Sharon Towers continuing-care retirement community in SouthPark recently celebrated eight remarkable residents who are centenarians – people 100 years old or older.
The residents, all women, range from 100 to 111. They are Rete Cail, Katharine MacNeill, Frances McLaughlin, Florence Moore, Elizabeth Stone, Virginia Whisnant, Inez White and Elizabeth Will.
Will, 111, is the oldest, and soon will turn 112. All but two were able to attend the afternoon party Sept. 21.
As music played, the honorees, their guests and other residents gathered for frosted marble cake, punch and other treats served on white tablecloths with centerpieces of miniature roses.
Each centenarian wore a corsage of ivory-colored roses and received a certificate of recognition.
Cail, 106, has lived at the retirement community for 15 years. She was born in 1905. Rete’s son, Jim, 86, and his wife, Marilyn, attended the party with her.
Jim Cail described his mother as a “Southern matriarch” who once was president of her woman’s club. She was a fashion enthusiast in her day and loved to shop for clothes, Marilyn said.
SouthPark mall was one of her favorite places to shop. A display board outside the room showcased men’s and women’s changing styles of dress during the years.
Susan Alexander, who lives at Sharon Towers, sat next to the Cail family. She said Rete participated in exercise classes in a wheelchair and hasn’t lost her interest in people. “I always admired that she was so adept at life,” Alexander said.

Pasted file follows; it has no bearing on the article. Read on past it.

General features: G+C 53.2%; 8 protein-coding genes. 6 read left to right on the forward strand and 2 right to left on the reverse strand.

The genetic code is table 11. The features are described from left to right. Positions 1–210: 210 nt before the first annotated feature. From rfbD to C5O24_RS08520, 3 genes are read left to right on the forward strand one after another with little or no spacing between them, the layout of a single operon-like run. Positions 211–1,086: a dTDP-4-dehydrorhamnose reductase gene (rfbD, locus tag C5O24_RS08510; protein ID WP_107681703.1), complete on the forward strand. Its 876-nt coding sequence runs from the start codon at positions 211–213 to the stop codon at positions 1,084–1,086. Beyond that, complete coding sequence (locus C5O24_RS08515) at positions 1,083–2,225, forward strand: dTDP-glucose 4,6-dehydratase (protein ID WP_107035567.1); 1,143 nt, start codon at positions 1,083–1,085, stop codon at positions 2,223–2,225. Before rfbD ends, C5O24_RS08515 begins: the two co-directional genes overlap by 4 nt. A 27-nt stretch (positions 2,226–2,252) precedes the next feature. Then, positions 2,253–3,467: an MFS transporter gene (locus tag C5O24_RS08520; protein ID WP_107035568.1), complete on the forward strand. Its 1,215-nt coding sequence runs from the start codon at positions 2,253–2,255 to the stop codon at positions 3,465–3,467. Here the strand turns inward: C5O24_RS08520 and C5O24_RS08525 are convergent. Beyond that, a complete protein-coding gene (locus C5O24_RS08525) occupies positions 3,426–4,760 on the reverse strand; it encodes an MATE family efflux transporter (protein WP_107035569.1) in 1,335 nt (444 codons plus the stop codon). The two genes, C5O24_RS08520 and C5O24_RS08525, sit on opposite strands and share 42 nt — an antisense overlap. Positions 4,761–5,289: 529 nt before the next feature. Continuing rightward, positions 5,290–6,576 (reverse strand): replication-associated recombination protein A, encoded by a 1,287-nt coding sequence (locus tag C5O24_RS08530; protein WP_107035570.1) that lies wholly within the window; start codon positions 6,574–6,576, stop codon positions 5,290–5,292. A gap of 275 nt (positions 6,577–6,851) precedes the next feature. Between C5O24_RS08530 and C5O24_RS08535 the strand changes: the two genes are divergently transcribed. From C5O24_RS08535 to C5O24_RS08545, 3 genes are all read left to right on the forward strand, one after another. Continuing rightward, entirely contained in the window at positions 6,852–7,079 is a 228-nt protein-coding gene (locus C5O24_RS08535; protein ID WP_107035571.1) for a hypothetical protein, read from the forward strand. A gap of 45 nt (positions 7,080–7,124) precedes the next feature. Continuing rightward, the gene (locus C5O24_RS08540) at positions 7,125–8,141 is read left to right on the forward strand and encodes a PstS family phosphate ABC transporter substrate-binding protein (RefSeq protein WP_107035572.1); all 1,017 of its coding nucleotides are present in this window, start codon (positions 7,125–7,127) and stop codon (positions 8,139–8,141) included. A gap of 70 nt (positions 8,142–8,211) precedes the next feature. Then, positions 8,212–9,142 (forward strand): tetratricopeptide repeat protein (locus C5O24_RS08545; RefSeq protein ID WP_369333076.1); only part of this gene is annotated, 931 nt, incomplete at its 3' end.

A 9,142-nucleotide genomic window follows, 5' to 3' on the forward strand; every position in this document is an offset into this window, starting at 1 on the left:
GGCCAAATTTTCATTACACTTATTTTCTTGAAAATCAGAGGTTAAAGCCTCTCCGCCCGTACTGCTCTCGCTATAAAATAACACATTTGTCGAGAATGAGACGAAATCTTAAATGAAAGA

Elizabeth Byrd is a licensed recreational therapist and director of health care and assisted living recreation services who works closely with the centenarians and organized the party.
“We just like to acknowledge all the life events, points of history that they’ve seen and experienced and lived with, because we feel like all the elderly have so much information and treasures that they can share,” Byrd said.
The party preceded National Centenarians Day, which was the day after. Byrd became aware of the holiday last year, she said. Last year, some of the centenarians still were in independent living arrangements at Sharon Towers; now each has transitioned to health care and assisted living.
A strong work ethic, sense of morality and appreciation for life are characteristics the centenarians seem to share, Byrd said.
In 2010, there were 1,404 centenarians North Carolina, according to a 2011 report from the N.C. Division of Aging and Adult Services. Most were in metropolitan areas, including Mecklenburg, Wake and Guilford counties.
Virginia Whisnant, a centenarian who has lived in Charlotte since 1929, said she doesn’t attribute her longevity to anything in particular. “I just try to live a normal life,” Whisnant said.